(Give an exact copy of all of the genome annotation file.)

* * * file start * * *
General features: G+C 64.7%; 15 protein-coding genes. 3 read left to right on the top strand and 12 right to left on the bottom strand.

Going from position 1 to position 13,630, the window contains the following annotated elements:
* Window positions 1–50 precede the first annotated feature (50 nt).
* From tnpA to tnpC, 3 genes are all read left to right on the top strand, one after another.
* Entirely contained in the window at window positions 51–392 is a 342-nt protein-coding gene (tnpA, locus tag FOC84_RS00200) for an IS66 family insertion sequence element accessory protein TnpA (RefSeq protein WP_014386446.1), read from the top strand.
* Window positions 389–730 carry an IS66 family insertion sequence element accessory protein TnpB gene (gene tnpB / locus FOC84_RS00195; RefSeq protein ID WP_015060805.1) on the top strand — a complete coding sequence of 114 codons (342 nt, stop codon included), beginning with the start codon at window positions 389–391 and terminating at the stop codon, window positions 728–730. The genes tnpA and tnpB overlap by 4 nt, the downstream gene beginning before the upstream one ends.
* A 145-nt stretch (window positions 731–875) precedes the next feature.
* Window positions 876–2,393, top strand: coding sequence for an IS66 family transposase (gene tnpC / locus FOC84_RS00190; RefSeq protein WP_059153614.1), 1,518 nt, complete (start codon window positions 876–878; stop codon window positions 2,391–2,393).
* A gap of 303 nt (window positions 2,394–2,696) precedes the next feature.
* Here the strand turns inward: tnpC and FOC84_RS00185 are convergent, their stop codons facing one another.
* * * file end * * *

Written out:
General features: G+C 64.7%; 15 protein-coding genes. 3 read left to right on the top strand and 12 right to left on the bottom strand.

Going from position 1 to position 13,630, the window contains the following annotated elements:
* Window positions 1–50 precede the first annotated feature (50 nt).
* From tnpA to tnpC, 3 genes are all read left to right on the top strand, one after another.
* Entirely contained in the window at window positions 51–392 is a 342-nt protein-coding gene (tnpA, locus tag FOC84_RS00200) for an IS66 family insertion sequence element accessory protein TnpA (RefSeq protein WP_014386446.1), read from the top strand.
* Window positions 389–730 carry an IS66 family insertion sequence element accessory protein TnpB gene (gene tnpB / locus FOC84_RS00195; RefSeq protein ID WP_015060805.1) on the top strand — a complete coding sequence of 114 codons (342 nt, stop codon included), beginning with the start codon at window positions 389–391 and terminating at the stop codon, window positions 728–730. The genes tnpA and tnpB overlap by 4 nt, the downstream gene beginning before the upstream one ends.
* A 145-nt stretch (window positions 731–875) precedes the next feature.
* Window positions 876–2,393, top strand: coding sequence for an IS66 family transposase (gene tnpC / locus FOC84_RS00190; RefSeq protein WP_059153614.1), 1,518 nt, complete (start codon window positions 876–878; stop codon window positions 2,391–2,393).
* A gap of 303 nt (window positions 2,394–2,696) precedes the next feature.
* Here the strand turns inward: tnpC and FOC84_RS00185 are convergent, their stop codons facing one another.